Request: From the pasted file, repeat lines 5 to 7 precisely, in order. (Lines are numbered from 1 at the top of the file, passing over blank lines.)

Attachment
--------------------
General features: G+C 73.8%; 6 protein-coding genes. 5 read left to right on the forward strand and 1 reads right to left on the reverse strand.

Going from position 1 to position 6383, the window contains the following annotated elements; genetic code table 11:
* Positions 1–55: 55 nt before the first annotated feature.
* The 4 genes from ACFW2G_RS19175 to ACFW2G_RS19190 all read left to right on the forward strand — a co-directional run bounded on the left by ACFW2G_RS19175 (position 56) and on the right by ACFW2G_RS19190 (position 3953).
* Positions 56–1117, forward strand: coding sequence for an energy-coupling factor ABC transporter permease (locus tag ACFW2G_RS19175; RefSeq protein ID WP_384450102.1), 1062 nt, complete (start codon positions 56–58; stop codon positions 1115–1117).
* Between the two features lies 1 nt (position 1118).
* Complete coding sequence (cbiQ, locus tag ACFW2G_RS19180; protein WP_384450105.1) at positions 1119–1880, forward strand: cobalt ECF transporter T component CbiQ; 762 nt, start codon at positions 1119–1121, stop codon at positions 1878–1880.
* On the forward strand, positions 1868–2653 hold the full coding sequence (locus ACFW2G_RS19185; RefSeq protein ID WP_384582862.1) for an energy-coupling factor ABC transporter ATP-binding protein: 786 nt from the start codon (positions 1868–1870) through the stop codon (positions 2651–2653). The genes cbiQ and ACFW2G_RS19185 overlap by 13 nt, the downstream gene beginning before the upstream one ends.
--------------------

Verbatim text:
* Positions 56–1117, forward strand: coding sequence for an energy-coupling factor ABC transporter permease (locus tag ACFW2G_RS19175; RefSeq protein ID WP_384450102.1), 1062 nt, complete (start codon positions 56–58; stop codon positions 1115–1117).
* Between the two features lies 1 nt (position 1118).
* Complete coding sequence (cbiQ, locus tag ACFW2G_RS19180; protein WP_384450105.1) at positions 1119–1880, forward strand: cobalt ECF transporter T component CbiQ; 762 nt, start codon at positions 1119–1121, stop codon at positions 1878–1880.